Fenugreek seeds are rich in protein and in some cultures both the leaves and seeds are consumed as a food. As a seasoning, the seeds are used whole or ground in a variety of ethnic cuisines.
Botanical name: Trigonella foenum-graecum l.
Also known as Greek hay seed, or trigonella, fenugreek is a member of the Leguminosae, or pea and bean family. Fenugreek's Latin name Foenum graecum, means Greek hay; the ancients used it for hay, as well as food and medicine.
The fenugreek plant is an aromatic annual, approximately two feet in height, with cream colored, pea-like flowers that produce slender, four to six-inch pods. Each pod contains 10 to 20 small, hard, yellowish-brown, curved seeds with yellow interiors. The seeds contain vanilla-scented coumarin, and are high in mucilage (40%). The scent and taste of these seeds has been described as a combination of celery and maple, or a nutty flavored caramelized sugar--spicy, sweet, and slightly bitter all at once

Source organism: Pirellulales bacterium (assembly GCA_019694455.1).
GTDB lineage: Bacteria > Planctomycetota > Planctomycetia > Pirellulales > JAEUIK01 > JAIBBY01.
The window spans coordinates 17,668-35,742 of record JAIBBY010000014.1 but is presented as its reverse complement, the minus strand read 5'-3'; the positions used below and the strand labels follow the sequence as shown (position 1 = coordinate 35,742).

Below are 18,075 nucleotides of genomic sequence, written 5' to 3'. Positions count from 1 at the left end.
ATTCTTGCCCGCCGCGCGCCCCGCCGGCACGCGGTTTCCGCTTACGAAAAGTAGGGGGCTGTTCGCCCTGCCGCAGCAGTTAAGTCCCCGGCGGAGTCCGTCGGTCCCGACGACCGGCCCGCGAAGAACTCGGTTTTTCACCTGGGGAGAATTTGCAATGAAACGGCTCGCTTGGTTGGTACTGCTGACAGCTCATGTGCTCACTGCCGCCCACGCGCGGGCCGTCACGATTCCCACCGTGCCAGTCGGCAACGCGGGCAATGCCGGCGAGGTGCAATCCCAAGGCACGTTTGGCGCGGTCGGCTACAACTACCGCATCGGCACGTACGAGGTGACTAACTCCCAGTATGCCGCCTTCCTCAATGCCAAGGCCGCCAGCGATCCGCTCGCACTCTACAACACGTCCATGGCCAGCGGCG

Fenugreek is mentioned in a variety of ancient writings, like the papyri found in Egyptian tombs and the records of the Roman emperor, Charlemagne. In early Egypt, fenugreek functioned as a fodder crop, and as one of the ingredients in the incense which gave off the "holy smoke" used in embalming and purification ceremonies. Fenugreek was brought from Western Asia to Western Europe by Benedictine monks in the 9th century. In the Middle Ages it was popular in hair preparations, and in India, it's long been used to produce a yellow cloth dye.